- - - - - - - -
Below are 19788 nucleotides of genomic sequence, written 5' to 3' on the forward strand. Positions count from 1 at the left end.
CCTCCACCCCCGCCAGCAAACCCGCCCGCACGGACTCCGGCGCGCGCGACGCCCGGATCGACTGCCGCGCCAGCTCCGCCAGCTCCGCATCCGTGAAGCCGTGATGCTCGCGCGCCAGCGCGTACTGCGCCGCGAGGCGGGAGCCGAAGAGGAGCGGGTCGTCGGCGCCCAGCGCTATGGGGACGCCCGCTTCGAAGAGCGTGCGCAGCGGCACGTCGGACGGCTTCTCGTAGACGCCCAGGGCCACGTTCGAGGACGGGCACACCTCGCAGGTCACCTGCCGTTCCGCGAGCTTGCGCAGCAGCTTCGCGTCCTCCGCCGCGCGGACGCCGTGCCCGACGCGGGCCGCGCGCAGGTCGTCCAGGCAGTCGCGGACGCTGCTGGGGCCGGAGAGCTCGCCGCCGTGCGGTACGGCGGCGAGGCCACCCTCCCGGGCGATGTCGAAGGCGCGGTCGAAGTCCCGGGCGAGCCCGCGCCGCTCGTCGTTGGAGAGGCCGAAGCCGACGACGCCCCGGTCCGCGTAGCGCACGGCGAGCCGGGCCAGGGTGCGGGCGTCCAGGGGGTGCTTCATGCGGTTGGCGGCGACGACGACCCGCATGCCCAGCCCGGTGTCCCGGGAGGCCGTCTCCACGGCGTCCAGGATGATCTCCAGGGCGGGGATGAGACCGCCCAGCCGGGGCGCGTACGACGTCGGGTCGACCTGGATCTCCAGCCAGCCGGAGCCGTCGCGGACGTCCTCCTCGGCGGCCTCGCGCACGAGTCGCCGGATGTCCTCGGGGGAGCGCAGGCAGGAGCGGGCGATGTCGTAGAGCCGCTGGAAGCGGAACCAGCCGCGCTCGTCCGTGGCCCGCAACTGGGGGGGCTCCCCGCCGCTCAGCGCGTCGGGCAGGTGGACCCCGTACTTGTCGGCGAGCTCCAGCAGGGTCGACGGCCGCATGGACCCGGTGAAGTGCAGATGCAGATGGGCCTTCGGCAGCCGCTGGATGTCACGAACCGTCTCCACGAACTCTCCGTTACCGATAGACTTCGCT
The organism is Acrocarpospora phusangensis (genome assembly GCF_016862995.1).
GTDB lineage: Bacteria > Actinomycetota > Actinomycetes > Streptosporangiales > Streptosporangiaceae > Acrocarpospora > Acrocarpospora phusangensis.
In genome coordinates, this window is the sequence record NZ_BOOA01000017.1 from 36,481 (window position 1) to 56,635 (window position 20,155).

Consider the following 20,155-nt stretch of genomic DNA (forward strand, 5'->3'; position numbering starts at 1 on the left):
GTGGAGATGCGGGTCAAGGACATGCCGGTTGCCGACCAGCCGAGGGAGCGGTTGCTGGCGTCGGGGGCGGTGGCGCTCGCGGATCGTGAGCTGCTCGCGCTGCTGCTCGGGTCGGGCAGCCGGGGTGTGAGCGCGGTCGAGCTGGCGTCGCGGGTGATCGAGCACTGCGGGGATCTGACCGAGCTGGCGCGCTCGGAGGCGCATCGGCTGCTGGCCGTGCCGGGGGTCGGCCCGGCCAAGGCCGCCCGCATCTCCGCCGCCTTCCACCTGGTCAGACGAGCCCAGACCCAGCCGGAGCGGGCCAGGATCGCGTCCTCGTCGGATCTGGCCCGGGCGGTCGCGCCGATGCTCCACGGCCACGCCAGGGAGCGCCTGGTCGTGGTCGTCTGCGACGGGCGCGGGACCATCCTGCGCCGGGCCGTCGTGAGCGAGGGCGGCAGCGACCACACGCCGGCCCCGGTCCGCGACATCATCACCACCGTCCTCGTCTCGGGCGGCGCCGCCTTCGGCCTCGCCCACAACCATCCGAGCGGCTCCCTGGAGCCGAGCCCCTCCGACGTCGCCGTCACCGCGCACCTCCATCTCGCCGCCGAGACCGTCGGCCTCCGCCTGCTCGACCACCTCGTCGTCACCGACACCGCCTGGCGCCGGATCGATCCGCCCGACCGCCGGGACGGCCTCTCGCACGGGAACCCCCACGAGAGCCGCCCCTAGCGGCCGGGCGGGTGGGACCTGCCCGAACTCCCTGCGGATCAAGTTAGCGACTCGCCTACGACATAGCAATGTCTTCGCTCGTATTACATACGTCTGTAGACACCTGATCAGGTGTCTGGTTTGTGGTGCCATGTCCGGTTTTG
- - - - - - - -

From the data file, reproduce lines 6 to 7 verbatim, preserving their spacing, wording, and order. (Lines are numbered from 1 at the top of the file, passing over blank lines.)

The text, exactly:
Consider the following 20,155-nt stretch of genomic DNA (forward strand, 5'->3'; position numbering starts at 1 on the left):
GTGGAGATGCGGGTCAAGGACATGCCGGTTGCCGACCAGCCGAGGGAGCGGTTGCTGGCGTCGGGGGCGGTGGCGCTCGCGGATCGTGAGCTGCTCGCGCTGCTGCTCGGGTCGGGCAGCCGGGGTGTGAGCGCGGTCGAGCTGGCGTCGCGGGTGATCGAGCACTGCGGGGATCTGACCGAGCTGGCGCGCTCGGAGGCGCATCGGCTGCTGGCCGTGCCGGGGGTCGGCCCGGCCAAGGCCGCCCGCATCTCCGCCGCCTTCCACCTGGTCAGACGAGCCCAGACCCAGCCGGAGCGGGCCAGGATCGCGTCCTCGTCGGATCTGGCCCGGGCGGTCGCGCCGATGCTCCACGGCCACGCCAGGGAGCGCCTGGTCGTGGTCGTCTGCGACGGGCGCGGGACCATCCTGCGCCGGGCCGTCGTGAGCGAGGGCGGCAGCGACCACACGCCGGCCCCGGTCCGCGACATCATCACCACCGTCCTCGTCTCGGGCGGCGCCGCCTTCGGCCTCGCCCACAACCATCCGAGCGGCTCCCTGGAGCCGAGCCCCTCCGACGTCGCCGTCACCGCGCACCTCCATCTCGCCGCCGAGACCGTCGGCCTCCGCCTGCTCGACCACCTCGTCGTCACCGACACCGCCTGGCGCCGGATCGATCCGCCCGACCGCCGGGACGGCCTCTCGCACGGGAACCCCCACGAGAGCCGCCCCTAGCGGCCGGGCGGGTGGGACCTGCCCGAACTCCCTGCGGATCAAGTTAGCGACTCGCCTACGACATAGCAATGTCTTCGCTCGTATTACATACGTCTGTAGACACCTGATCAGGTGTCTGGTTTGTGGTGCCATGTCCGGTTTTG